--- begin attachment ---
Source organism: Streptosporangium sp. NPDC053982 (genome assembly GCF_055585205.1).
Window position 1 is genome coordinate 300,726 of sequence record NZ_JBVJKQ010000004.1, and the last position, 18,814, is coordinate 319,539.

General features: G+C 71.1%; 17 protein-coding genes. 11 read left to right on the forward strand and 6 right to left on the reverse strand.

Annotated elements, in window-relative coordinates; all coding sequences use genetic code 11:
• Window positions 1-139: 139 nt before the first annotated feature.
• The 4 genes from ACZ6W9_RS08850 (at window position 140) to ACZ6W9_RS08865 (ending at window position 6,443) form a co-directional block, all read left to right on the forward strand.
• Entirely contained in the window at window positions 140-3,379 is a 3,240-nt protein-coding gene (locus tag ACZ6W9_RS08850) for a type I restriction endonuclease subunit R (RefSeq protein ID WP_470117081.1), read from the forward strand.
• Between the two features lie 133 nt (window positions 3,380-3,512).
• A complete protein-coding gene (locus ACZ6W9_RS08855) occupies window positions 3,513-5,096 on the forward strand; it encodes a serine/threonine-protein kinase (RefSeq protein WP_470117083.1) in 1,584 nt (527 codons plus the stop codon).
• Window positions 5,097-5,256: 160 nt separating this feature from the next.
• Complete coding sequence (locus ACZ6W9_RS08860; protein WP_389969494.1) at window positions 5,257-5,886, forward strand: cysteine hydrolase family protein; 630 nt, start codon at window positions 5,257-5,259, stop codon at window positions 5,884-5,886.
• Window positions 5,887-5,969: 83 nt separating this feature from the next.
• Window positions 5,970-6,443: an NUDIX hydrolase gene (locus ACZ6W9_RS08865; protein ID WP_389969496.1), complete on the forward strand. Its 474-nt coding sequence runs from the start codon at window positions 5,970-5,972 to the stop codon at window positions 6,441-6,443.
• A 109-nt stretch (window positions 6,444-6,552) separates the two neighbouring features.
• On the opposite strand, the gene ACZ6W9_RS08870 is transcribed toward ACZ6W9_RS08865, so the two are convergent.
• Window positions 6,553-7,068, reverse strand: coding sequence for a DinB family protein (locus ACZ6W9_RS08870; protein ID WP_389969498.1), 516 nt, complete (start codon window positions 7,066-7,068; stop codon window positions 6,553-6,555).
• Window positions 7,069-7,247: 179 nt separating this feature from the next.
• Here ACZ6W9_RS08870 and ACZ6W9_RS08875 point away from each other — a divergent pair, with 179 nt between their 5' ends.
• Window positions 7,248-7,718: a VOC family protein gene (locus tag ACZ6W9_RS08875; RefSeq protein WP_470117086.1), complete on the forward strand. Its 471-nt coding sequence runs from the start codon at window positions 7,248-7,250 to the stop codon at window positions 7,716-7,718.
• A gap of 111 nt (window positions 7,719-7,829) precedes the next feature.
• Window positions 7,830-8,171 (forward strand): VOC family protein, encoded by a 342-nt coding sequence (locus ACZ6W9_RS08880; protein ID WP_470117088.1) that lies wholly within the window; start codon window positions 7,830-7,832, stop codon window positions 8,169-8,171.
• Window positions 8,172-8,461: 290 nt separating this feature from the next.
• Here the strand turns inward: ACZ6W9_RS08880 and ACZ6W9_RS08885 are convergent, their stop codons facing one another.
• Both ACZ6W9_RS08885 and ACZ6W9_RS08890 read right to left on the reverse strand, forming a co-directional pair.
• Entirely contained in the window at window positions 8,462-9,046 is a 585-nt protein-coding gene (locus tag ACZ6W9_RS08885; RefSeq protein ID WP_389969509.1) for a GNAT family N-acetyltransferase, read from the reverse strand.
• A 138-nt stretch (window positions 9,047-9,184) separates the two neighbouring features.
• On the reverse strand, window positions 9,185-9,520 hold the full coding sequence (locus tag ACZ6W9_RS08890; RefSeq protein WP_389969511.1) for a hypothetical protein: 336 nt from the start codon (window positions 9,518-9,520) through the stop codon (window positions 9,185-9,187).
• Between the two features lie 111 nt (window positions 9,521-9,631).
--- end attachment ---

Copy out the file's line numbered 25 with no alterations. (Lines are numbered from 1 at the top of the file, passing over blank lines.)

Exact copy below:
• Entirely contained in the window at window positions 8,462-9,046 is a 585-nt protein-coding gene (locus tag ACZ6W9_RS08885; RefSeq protein ID WP_389969509.1) for a GNAT family N-acetyltransferase, read from the reverse strand.